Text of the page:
November 21, 2011
Victory! The Arizona Supreme Court declined to take the case.
In the 2011 legislative session, the Arizona Legislature passed the Empowerment Scholarship Account program, which allows parents of special-needs children to withdraw their children from public schools and use a portion of the money that would have gone to the local district to design their own educational plan.
In 2009, the Arizona Supreme Court struck down two school voucher programs, one designed to help students with special needs and another for foster children. The court found these programs violated the Arizona Constitution’s ban on aid for religious or private schools. The court reasoned that even though a tuition check was dispersed from the state to the parent, parents could only endorse the check to a private school of choice. The parents’ lack of control over the state funds meant the state was essentially writing tuition checks directly to private and sectarian schools.
Two weeks after the court’s ruling, the state legislature acted to rescue students in the voucher programs by passing a corporate tax-credit that provided scholarships to children with special needs and in the foster care system. The tax credit allowed many students formerly on the voucher program to remain in their school of choice, but its benefits are limited. There is a cap on the amount of tax credits the state will provide, and the economic downturn has prevented the program from reaching its potential.
After the ruling on the voucher programs, the Goldwater Institute continued to research and produce reports on the concept of an education savings account program for students in K-12, a program Goldwater first proposed in 2005. Unlike the voucher program, which only allowed parents to direct state funds to private school placements, as enacted, the Empowerment program deposits 90 percent of student funds in a private account controlled by parents and allows parents to spend the money on a wide assortment of educational options, including tutoring, speech or instructional therapy, online programs, and tuition.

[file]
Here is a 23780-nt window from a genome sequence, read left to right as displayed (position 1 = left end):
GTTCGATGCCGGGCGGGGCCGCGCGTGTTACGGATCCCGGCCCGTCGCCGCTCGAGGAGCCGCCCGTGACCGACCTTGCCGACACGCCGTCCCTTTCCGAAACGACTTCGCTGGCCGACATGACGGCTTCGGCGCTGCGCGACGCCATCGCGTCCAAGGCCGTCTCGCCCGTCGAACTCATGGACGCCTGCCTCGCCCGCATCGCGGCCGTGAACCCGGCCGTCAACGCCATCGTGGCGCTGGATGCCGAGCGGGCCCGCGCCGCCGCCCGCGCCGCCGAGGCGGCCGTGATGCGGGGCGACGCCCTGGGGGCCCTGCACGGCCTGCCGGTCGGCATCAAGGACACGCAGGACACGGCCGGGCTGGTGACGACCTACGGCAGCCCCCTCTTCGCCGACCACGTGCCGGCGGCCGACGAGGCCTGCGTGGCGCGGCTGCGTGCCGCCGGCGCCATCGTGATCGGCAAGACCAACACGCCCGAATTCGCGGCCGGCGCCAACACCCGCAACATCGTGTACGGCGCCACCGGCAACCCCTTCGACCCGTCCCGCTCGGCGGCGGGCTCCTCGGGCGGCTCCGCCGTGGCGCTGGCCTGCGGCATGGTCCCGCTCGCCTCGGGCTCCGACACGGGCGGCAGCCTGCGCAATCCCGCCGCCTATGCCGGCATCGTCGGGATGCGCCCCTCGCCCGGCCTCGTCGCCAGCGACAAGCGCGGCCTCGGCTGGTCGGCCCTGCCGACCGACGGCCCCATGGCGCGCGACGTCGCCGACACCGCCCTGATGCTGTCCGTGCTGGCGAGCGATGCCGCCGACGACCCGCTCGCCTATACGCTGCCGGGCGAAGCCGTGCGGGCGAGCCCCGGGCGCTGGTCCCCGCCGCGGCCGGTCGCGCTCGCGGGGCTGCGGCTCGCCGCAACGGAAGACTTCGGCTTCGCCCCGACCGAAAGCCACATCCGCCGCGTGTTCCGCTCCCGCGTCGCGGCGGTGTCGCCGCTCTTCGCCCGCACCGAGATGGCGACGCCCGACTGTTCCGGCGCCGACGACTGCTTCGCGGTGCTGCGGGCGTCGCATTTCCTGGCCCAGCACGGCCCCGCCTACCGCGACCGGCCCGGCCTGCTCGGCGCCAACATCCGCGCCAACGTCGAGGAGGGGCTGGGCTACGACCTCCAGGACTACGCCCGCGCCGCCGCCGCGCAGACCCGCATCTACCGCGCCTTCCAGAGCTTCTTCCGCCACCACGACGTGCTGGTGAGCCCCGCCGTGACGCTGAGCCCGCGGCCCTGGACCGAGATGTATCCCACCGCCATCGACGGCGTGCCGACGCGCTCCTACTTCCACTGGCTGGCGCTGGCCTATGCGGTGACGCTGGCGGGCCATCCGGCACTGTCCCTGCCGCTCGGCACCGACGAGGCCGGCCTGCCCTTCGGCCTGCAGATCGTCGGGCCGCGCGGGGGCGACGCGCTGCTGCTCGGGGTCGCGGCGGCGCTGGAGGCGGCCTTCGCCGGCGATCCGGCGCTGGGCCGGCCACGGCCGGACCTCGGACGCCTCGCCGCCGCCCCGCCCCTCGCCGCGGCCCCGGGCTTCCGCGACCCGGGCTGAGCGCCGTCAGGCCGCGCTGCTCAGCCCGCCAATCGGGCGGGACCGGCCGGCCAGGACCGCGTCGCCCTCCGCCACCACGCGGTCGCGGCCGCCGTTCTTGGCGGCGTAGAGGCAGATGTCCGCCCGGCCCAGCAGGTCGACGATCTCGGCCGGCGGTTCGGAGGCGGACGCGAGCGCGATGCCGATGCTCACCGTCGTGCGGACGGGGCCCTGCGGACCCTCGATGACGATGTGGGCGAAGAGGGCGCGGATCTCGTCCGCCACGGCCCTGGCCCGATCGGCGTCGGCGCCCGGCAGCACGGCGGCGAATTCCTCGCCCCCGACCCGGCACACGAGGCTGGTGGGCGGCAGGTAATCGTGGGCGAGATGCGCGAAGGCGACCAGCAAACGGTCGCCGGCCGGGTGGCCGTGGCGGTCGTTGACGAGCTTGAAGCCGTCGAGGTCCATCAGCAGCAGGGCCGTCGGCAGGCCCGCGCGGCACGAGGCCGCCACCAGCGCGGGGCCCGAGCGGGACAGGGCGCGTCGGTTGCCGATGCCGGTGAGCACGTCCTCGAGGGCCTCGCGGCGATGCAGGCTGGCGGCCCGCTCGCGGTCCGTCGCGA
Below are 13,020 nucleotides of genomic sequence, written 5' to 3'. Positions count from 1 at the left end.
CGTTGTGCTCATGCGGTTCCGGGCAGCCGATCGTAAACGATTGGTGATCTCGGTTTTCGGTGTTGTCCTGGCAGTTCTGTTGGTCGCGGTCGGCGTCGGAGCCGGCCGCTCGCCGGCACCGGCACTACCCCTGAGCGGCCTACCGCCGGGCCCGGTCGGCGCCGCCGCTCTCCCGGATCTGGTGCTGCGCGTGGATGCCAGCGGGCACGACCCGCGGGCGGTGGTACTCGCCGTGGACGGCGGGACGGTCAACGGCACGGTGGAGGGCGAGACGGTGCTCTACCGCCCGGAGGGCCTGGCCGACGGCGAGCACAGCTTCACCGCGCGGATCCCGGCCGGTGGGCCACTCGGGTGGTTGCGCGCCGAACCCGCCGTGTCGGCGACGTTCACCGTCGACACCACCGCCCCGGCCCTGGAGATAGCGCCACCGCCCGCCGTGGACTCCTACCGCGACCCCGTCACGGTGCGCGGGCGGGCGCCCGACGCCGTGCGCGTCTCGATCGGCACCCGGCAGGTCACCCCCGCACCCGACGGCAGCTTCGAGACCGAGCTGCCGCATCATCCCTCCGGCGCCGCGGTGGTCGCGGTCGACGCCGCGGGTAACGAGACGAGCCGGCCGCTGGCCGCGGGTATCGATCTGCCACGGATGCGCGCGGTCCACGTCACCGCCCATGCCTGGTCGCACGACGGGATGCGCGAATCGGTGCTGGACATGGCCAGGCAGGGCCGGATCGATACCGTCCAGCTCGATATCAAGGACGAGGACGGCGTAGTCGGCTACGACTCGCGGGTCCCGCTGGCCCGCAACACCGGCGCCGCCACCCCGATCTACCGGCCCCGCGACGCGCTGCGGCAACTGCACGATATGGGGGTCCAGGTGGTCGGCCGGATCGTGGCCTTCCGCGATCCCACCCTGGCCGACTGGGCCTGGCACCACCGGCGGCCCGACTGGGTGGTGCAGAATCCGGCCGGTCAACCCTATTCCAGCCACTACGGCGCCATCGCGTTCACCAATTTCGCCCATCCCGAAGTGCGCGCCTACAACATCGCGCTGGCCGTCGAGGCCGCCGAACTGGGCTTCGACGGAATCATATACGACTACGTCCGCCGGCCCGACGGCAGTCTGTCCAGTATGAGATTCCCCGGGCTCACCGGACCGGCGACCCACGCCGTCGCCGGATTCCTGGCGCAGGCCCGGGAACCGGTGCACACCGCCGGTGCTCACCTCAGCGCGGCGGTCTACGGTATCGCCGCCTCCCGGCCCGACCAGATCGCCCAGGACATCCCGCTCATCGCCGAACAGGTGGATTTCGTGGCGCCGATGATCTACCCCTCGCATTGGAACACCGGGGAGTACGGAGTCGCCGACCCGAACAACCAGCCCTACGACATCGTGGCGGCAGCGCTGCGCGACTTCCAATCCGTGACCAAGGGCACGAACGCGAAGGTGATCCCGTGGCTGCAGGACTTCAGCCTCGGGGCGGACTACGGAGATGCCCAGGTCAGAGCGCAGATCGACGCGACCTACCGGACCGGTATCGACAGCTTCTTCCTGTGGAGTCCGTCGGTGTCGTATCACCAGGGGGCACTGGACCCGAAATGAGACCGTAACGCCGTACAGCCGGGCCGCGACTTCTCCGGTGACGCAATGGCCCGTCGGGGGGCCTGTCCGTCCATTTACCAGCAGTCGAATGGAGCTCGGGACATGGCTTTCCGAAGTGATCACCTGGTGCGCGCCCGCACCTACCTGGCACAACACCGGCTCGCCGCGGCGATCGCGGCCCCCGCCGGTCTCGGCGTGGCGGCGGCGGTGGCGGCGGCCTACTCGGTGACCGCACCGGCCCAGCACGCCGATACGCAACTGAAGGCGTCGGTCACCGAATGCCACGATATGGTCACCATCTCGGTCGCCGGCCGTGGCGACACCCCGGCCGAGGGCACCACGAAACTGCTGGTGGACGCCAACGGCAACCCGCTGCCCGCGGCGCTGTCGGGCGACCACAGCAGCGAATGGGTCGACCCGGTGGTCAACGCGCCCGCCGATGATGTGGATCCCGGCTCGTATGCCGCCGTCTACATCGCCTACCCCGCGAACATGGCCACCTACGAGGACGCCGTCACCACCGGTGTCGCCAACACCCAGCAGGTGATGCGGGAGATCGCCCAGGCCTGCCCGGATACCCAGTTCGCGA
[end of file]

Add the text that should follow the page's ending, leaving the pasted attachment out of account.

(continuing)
In short, the program was custom-made to maximize parental choices while also correcting the features the Arizona Supreme Court cited when it ruled the voucher programs unconstitutional. By giving parents direct and expansive control over how the money is spent, the state is sufficiently disconnected from the selection process and thus cannot be accused of directing money to private or sectarian schools.
The Arizona School Board Association, the Arizona Education Association, and their allies challenged the constitutionality of the program in court. The Goldwater Institute joined forces with the Arizona Attorney General’s office and the Arizona chapter of the Institute for Justice to defend the program.
The client in this case is the Goldwater Institute itself. As the originator and developer of the Empowerment Scholarship Account program, the Goldwater Institute has the legal right to join the lawsuit and fight to protect the program.
Maricopa County Superior Court Judge Maria Del Mar Verdin.
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